Andrew Yang just rode a year-long media hype train to disastrous fourth-place in NYC mayoral race

Andrew Yang just rode a year-long media hype train to disastrous fourth-place in NYC mayoral race

Andrew Yang, a former presidential contender and tech businessman, conceded in the race for New York City mayor on Tuesday night as votes for other Democratic contenders continued to be counted, vowing to work alongside the next mayor.

“I am conceding this race, though we’re not sure ultimately who the next mayor is going to be, I will be very happy to work with them to help improve the lives of the 8.3 million people who live in our city,” Yang said to his supporters.

Despite this, people on Twitter reacted the same—pointing out that he had immense amount of bluster and media attention, but failed to turn it into a winning formula.

“Say what you will about Andrew Yang, but dude is VERY good at getting a ton of media coverage and then coming absolutely nowhere close to winning,” someone wrote.

“The NY press corps all-consuming obsession with Andrew Yang’s celebrity for 8 months of the NYC mayoral campaign will be a large part of the final story. It created a distorted view of the field and allowed other candidates to be woefully unexamined until close to the end,” tweeted Patrick Gaspard, a former ambassador to South Africa.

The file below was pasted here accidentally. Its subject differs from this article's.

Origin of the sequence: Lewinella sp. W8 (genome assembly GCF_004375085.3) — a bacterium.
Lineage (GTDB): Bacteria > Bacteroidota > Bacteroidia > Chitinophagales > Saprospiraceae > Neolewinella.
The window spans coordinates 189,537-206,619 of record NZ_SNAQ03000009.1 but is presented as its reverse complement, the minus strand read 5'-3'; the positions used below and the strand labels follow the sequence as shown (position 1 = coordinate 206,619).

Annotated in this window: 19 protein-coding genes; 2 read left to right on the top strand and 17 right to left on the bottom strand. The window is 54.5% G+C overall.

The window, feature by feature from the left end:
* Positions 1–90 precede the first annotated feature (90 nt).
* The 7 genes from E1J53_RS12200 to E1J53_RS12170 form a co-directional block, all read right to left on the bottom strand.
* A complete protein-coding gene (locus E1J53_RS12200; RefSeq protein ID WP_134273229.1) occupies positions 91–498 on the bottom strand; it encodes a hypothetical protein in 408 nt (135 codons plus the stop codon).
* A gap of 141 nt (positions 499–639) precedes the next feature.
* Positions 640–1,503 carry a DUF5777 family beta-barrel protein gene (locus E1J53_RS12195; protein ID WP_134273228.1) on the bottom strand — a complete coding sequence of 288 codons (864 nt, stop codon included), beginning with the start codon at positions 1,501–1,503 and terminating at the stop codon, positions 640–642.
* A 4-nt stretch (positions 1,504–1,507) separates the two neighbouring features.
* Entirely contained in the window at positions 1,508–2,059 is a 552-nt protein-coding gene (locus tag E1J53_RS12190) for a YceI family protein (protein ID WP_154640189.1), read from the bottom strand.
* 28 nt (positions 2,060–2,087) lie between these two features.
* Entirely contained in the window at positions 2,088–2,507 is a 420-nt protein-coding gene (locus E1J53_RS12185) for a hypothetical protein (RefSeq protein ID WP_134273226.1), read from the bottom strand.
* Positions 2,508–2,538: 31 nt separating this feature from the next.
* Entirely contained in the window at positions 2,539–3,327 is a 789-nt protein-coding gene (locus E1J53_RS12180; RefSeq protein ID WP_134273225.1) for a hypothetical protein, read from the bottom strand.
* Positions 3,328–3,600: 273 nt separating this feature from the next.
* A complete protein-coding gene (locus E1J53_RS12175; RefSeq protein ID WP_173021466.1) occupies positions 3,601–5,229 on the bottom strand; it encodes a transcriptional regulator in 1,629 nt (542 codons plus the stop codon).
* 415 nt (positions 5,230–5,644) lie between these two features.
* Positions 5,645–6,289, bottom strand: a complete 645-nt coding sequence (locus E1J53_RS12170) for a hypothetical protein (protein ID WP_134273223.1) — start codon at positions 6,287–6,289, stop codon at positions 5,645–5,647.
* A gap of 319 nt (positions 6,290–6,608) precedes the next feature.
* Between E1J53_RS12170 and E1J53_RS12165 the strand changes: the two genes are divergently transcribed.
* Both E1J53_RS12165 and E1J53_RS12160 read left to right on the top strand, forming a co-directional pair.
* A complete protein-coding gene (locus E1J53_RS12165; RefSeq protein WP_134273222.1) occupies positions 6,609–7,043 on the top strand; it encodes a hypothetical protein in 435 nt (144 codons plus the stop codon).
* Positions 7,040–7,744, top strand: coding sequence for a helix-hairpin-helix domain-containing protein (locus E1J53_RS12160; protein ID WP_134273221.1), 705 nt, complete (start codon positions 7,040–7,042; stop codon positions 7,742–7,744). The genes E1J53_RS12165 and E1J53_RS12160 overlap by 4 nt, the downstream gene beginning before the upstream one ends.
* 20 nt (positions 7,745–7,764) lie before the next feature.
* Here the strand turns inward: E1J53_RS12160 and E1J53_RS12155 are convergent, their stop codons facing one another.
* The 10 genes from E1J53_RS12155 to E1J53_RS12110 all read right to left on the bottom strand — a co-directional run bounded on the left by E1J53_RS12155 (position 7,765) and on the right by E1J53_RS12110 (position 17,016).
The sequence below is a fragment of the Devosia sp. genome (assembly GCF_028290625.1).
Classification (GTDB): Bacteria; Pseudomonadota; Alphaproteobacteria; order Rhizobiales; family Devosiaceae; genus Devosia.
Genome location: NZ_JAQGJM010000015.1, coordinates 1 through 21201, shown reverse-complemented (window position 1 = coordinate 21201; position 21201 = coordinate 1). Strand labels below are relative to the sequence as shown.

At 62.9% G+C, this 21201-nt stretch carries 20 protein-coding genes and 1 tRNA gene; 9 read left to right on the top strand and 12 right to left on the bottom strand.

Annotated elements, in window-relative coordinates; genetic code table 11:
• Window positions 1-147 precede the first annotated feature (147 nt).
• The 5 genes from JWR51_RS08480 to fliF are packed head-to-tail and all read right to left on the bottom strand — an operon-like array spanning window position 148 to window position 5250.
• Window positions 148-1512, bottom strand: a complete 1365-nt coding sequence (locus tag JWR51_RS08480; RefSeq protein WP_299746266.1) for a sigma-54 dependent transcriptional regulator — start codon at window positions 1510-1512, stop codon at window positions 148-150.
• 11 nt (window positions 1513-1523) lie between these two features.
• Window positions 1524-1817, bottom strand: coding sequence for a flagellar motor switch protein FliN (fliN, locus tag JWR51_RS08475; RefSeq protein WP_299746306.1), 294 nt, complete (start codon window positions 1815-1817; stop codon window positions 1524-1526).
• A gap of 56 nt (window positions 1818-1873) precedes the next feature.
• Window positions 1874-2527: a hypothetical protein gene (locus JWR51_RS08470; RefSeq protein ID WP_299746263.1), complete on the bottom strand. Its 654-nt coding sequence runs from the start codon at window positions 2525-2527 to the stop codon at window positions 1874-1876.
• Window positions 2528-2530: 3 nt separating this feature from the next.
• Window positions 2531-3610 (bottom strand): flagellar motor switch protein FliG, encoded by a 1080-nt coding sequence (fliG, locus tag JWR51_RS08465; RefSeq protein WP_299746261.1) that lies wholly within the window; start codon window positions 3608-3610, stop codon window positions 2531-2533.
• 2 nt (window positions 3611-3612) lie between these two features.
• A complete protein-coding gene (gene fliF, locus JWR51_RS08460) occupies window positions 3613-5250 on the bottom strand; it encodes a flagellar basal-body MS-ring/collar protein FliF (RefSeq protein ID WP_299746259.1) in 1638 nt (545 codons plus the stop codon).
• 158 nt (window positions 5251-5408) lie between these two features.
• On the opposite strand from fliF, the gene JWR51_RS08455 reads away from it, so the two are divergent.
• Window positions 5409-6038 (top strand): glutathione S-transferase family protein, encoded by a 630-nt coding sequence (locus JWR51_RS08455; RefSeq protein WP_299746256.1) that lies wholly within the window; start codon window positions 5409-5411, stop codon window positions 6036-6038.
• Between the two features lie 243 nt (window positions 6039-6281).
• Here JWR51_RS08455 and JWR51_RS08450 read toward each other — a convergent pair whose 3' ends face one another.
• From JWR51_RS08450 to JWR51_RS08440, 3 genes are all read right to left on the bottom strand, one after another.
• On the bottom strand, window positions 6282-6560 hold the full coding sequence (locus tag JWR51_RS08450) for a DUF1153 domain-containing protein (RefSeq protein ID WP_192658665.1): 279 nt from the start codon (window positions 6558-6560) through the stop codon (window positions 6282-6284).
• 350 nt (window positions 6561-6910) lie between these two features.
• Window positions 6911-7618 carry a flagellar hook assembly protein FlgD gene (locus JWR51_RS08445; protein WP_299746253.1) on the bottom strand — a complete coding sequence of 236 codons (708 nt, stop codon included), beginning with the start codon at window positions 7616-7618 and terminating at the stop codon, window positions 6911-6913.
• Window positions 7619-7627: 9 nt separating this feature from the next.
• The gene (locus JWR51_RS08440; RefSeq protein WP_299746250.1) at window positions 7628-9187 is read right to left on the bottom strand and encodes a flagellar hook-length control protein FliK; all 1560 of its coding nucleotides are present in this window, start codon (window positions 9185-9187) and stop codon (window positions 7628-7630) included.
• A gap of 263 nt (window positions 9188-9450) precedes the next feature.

Someone else in the comments joked that he would go from city to city in the hopes of winning mayoral status in the future.

“Happy that Andrew Yang lost, but what if he runs for mayor of LA... what if he just goes town to town running for mayor... what if he never stops?” they asked?

Check out some other reactions to Yang conceding.

Yang was in fourth place, receiving 11.8 per cent of the vote, according to the local board of elections.

He was an early front-runner but slipped in the polls and replaced by Eric Adams, a former New York Police Department captain.

Eric Adams had around 31 per cent of the vote. Maya Wiley, a Civil rights lawyer, had 22 per cent,  and the city’s former sanitation commissioner Kathryn Garcia came was close, coming in with 21 per cent. Yang had also joined forces with Garcia.

Additionally, City Comptroller Scott Stringer, who has faced sexual misconduct accusations that he heavily denies, is in the race. Roy McGuire, the former Citigroup executive who earned celebrity endorsements from Jay-Z and outspent the rest of the field, is also still in the race.

No other Democrats conceded in the race, and incumbent Mayor Bill de Blasio, a Democrat, is term-limited.

This was the first time the city has utilized ranked-choice voting, which allows voters to rank and choose as many as five candidates.

Whoever wins the primary will most likely win the general election in November.

Results may not be known for weeks.

The Conversation (0)